In February 1999 her husband, Johann accepted a position with a pay-TV company in Greece, and they moved to Athens. Marjorie celebrated the new millennium with a commission from the Greek publishing house Patakis to illustrate her first three children’s books for young Greek readers. The first two appeared in September and December 2000 and the third, a Greek translation of Katherine Paterson’s The King’s Equal, appeared in December 2001.
In her new environment Marjorie once again became very active in organisations for children’s literature. She was the regional advisor of the Greek branch of the SCBWI (Society of Children’s Book Writers and Illustrators), headquartered in Los Angeles, USA, and she was involved in organising an international book conference held on the Greek island of Hydra in June 2002.
The Van Heerdens moved back to South Africa in February 2003 and since then Marjorie has illustrated more than a dozen trade children’s books, some written by herself, and a number of educational works (see attached bibliographies). She also wrote and illustrated a volume of collected children’s stories, published in both English and Afrikaans. In 2005 one of her earlier picture books, Monde’s Present appeared in ten of South Africa’s eleven official languages.
Back in South Africa she once again became very active in the local organisations for children’s literature, and also established a South African chapter of the international SCBWI.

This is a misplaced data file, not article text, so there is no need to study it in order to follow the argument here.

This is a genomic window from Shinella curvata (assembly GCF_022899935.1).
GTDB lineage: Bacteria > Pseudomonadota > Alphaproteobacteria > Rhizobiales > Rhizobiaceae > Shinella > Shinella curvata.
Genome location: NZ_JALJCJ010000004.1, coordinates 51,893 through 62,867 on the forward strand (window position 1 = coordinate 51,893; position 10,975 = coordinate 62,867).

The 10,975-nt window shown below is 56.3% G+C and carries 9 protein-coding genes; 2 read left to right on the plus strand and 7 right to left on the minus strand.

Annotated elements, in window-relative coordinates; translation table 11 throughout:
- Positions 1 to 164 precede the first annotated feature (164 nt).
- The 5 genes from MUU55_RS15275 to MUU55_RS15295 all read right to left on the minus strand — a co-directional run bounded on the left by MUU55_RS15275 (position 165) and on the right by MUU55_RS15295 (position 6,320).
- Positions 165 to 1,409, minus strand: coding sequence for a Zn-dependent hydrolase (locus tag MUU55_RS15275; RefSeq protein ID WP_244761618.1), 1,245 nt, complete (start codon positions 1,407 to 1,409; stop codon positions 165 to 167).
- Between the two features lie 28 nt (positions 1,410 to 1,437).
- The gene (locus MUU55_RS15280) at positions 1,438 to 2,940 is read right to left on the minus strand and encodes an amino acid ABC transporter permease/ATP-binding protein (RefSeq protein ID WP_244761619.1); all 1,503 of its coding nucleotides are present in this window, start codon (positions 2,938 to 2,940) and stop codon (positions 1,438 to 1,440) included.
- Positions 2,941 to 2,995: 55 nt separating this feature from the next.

Marjorie is an M-Net/Via Afrika Literary Award Winner: In June 2008 the M.E.R Prize for best illustrated children’s book of the year 2007 was awarded to Marjorie van Heerden (illustrator) and Wendy Hartmann (author) for Nina and Little Duck, published by Human & Rousseau (SA). It is also available in Afrikaans as Nina en Eendjie.
The Van Heerdens now live in the picturesque coastal village of Gordon’s Bay near Cape Town. Marjorie has set up her artist’s studio in the loft of their home near the beach and from her work station she looks out west over False Bay. In the evening she can see the sun set behind Table Mountain across the bay. She has come full circle back to her beloved Cape of Good Hope, loves living so near the Cape of Storms and, while writing and illustrating one children’s book after another, she keeps wondering what is waiting over the next horizon…